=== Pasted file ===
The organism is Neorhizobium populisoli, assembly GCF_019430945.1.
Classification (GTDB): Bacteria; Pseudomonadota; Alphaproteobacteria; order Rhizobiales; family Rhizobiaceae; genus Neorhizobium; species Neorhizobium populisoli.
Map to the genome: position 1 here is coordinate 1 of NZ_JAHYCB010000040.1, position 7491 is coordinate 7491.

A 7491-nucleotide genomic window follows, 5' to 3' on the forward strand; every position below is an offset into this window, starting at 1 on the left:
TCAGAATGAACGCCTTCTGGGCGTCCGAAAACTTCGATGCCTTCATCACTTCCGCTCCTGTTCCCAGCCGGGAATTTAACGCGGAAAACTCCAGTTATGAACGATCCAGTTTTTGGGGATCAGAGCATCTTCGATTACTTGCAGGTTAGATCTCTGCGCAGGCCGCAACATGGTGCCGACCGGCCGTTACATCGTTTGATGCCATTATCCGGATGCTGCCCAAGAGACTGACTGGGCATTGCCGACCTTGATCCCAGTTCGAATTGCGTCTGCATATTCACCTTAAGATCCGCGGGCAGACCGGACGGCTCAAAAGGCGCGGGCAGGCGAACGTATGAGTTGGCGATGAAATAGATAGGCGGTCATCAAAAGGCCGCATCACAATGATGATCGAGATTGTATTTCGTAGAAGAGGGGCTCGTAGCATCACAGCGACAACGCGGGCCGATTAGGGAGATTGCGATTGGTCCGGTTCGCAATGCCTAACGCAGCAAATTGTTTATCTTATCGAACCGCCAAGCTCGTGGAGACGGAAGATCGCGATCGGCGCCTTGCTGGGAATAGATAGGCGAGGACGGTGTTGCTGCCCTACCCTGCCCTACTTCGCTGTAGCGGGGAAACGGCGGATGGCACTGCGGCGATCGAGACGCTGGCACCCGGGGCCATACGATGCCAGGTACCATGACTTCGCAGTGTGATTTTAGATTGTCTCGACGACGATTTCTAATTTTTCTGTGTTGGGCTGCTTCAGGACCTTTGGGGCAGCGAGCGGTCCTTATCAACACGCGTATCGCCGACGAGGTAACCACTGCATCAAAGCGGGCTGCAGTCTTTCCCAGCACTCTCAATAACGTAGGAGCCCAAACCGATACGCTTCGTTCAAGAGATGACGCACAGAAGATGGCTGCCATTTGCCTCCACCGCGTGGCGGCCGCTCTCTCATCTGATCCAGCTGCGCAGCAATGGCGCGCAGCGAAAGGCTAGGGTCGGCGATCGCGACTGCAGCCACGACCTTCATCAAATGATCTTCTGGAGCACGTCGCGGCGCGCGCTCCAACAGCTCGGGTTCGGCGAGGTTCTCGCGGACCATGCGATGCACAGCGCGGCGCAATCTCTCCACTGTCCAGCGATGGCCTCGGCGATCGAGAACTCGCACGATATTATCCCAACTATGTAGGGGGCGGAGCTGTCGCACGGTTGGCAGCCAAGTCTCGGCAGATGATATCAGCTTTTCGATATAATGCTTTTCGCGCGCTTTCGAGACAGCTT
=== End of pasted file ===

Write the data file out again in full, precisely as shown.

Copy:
The organism is Neorhizobium populisoli, assembly GCF_019430945.1.
Classification (GTDB): Bacteria; Pseudomonadota; Alphaproteobacteria; order Rhizobiales; family Rhizobiaceae; genus Neorhizobium; species Neorhizobium populisoli.
Map to the genome: position 1 here is coordinate 1 of NZ_JAHYCB010000040.1, position 7491 is coordinate 7491.

A 7491-nucleotide genomic window follows, 5' to 3' on the forward strand; every position below is an offset into this window, starting at 1 on the left:
TCAGAATGAACGCCTTCTGGGCGTCCGAAAACTTCGATGCCTTCATCACTTCCGCTCCTGTTCCCAGCCGGGAATTTAACGCGGAAAACTCCAGTTATGAACGATCCAGTTTTTGGGGATCAGAGCATCTTCGATTACTTGCAGGTTAGATCTCTGCGCAGGCCGCAACATGGTGCCGACCGGCCGTTACATCGTTTGATGCCATTATCCGGATGCTGCCCAAGAGACTGACTGGGCATTGCCGACCTTGATCCCAGTTCGAATTGCGTCTGCATATTCACCTTAAGATCCGCGGGCAGACCGGACGGCTCAAAAGGCGCGGGCAGGCGAACGTATGAGTTGGCGATGAAATAGATAGGCGGTCATCAAAAGGCCGCATCACAATGATGATCGAGATTGTATTTCGTAGAAGAGGGGCTCGTAGCATCACAGCGACAACGCGGGCCGATTAGGGAGATTGCGATTGGTCCGGTTCGCAATGCCTAACGCAGCAAATTGTTTATCTTATCGAACCGCCAAGCTCGTGGAGACGGAAGATCGCGATCGGCGCCTTGCTGGGAATAGATAGGCGAGGACGGTGTTGCTGCCCTACCCTGCCCTACTTCGCTGTAGCGGGGAAACGGCGGATGGCACTGCGGCGATCGAGACGCTGGCACCCGGGGCCATACGATGCCAGGTACCATGACTTCGCAGTGTGATTTTAGATTGTCTCGACGACGATTTCTAATTTTTCTGTGTTGGGCTGCTTCAGGACCTTTGGGGCAGCGAGCGGTCCTTATCAACACGCGTATCGCCGACGAGGTAACCACTGCATCAAAGCGGGCTGCAGTCTTTCCCAGCACTCTCAATAACGTAGGAGCCCAAACCGATACGCTTCGTTCAAGAGATGACGCACAGAAGATGGCTGCCATTTGCCTCCACCGCGTGGCGGCCGCTCTCTCATCTGATCCAGCTGCGCAGCAATGGCGCGCAGCGAAAGGCTAGGGTCGGCGATCGCGACTGCAGCCACGACCTTCATCAAATGATCTTCTGGAGCACGTCGCGGCGCGCGCTCCAACAGCTCGGGTTCGGCGAGGTTCTCGCGGACCATGCGATGCACAGCGCGGCGCAATCTCTCCACTGTCCAGCGATGGCCTCGGCGATCGAGAACTCGCACGATATTATCCCAACTATGTAGGGGGCGGAGCTGTCGCACGGTTGGCAGCCAAGTCTCGGCAGATGATATCAGCTTTTCGATATAATGCTTTTCGCGCGCTTTCGAGACAGCTT